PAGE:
Entertainment

We Finally Know Who Would Win in a Fight Between an Eagle and an Octopus

The rare bout took place off the coast of Vancouver Island and, thankfully, a portion of it was caught on video.
Mack Lamoureux
Toronto, CA
December 13, 2019, 11:00am
There have been many a great fight in the past 10 years and now, as our decade draws to a close, we must add another bout to the pantheon.   This motherfucking eagle fighting this octopus.
Look at this! Photo via Mowi Canada West.

McGregor vs. Mayweather. Wilder vs. Fury. Lawler vs. MacDonald.

There have been many a great fight in the past 10 years and now, as our decade draws to a close, we must add another bout to the pantheon.

This motherfucking eagle fighting this octopus.

Look at them. Look at them entwined. Look at how gosh darn majestic that nature is.

Nature is so freakin' cool.

The clash of titans was discovered by a crew working at a fish farm off the coast of northern Vancouver Island. The site manager, John Ilett, told VICE he and his crew were just wrapping up the day when they heard a bunch of ”screeching and splashing” coming from behind a float house and decided to investigate.

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“We saw a full-size eagle submerged in the water, and then when we look a little bit closer, you can see it was completely wrapped up by a giant octopus,” said Ilet. “It was a little bit startling, it was certainly not what we were expecting to see.”

The two creatures were entangled in a battle for life and death.

Dr. Jennifer Mather, an octopus expert at the University of Lethbridge, told VICE the cephalopod in question was a giant Pacific octopus. Ilet estimated that the creature was about four and a half feet long which, Mather explained, would make it a fully grown adult. She thinks the octopus was treating the eagle as prey.

Octopi eat whatever they can get their hands on so while it is rare for them to get a bird it isn’t unheard of. How this particular octopus got its tentacles around its feathery foe remains a mystery. The eagle may have been sitting on the water and the octopus went after it, or the eagle, greatly underestimating the size of the octopus, may have been the instigator.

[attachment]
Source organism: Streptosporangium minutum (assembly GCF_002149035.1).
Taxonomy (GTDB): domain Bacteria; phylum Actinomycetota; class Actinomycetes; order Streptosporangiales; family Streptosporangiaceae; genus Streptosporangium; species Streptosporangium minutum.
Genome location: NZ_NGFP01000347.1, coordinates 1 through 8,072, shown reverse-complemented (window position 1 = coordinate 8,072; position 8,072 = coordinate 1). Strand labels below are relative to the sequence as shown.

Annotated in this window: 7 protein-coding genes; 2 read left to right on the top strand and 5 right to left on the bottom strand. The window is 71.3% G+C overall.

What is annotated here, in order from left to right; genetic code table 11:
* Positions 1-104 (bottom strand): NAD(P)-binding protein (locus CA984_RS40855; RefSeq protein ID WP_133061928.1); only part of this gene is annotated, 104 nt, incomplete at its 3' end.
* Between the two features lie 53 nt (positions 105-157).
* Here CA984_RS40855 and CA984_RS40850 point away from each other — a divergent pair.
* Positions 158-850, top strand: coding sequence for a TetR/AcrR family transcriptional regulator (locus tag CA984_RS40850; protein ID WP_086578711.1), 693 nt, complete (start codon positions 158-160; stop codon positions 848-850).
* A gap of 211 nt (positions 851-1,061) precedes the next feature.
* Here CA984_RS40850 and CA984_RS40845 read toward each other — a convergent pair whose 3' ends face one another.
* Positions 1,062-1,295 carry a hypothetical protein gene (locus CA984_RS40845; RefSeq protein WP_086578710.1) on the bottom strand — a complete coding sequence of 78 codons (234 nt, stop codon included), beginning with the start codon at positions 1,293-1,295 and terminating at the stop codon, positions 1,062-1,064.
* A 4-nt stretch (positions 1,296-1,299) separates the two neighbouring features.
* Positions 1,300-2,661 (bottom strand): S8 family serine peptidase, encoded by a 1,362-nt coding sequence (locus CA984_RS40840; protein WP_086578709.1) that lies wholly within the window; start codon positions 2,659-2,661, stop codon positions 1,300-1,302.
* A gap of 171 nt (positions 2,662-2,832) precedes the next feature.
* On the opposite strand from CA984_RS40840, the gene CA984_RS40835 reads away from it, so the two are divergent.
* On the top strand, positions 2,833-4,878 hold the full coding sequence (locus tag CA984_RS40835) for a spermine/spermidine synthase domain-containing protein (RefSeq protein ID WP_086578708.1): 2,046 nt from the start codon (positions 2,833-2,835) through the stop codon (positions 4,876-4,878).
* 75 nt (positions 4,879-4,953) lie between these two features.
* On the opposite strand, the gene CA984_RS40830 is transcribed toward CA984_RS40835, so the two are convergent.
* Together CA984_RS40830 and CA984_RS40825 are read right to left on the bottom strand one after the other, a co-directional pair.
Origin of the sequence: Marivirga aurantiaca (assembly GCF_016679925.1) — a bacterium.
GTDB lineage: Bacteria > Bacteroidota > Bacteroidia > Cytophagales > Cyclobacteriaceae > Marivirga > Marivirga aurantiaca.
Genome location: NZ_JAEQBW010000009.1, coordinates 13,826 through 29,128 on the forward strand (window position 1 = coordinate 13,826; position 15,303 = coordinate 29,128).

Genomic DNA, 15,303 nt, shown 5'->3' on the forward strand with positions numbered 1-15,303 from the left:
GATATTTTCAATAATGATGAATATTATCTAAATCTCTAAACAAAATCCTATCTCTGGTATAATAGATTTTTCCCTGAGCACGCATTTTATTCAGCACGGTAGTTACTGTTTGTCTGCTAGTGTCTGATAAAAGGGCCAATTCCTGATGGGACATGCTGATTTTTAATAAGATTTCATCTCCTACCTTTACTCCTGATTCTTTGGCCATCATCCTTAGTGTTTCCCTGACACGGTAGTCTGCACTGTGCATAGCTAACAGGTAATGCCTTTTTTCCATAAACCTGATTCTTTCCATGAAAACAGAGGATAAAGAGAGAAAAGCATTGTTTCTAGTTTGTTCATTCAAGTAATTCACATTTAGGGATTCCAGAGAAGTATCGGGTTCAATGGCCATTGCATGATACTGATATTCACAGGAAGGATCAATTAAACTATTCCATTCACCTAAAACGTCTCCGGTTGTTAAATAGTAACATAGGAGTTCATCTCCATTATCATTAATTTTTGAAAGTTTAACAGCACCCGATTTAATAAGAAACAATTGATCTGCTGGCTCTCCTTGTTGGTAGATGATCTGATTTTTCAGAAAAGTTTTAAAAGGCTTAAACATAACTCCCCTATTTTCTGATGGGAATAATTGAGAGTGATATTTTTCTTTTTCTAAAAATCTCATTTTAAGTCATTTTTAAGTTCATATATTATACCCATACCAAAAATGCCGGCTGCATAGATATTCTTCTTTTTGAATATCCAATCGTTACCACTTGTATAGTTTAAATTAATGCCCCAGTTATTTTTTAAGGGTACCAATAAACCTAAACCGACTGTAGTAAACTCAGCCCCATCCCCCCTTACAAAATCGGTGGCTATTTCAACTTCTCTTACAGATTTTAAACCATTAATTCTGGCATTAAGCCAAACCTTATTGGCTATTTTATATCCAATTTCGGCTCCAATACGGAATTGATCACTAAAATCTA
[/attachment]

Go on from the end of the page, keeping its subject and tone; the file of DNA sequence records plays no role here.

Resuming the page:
“Possibly the eagle might have gone after a fish and kind of got stuck on the water's surface with a big fish that kept on swimming,” said Mather. “So the eagle was at the surface trying to subdue it when the octopus came along and went 'oh sure, here's dinner.'”

In the meantime, we can only imagine the majestic swoops and screeches of the eagle and the, uh, graceful ink squirts and tentacle swipes from the octopus that started the scrap.

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The fighters in their corners after the bout. Photo via Mowi Canada West.

Ilet said witnessing the showdown was interesting at first, but it quickly became sad and the crew was torn between letting nature run its course and saving the eagle. Eventually, they decided on the latter.

“We weren't going to do anything to begin with, but that changed after about five or six minutes of watching this heart-wrenching ordeal of the eagle slowly being drowned by the octopus,” said Illet. “So, you know, just human nature, we felt a bit of empathy and compassion, so I decided to step in at that point.”

The crew decided to call the fight a technical knockout and break it up. They approached slowly and reached out with a pole to pry off the octopus. After the refs stepped in the eagle went to a nearby branch to roost and dry off before getting the fuck out of there while the octopus went down to the murky depths to do whatever it is that octopi do.

In terms of who won the scrap, well, it’s a majority decision.

“I think they may have deprived the octopus of a nice dinner,” Mather said with a chuckle.

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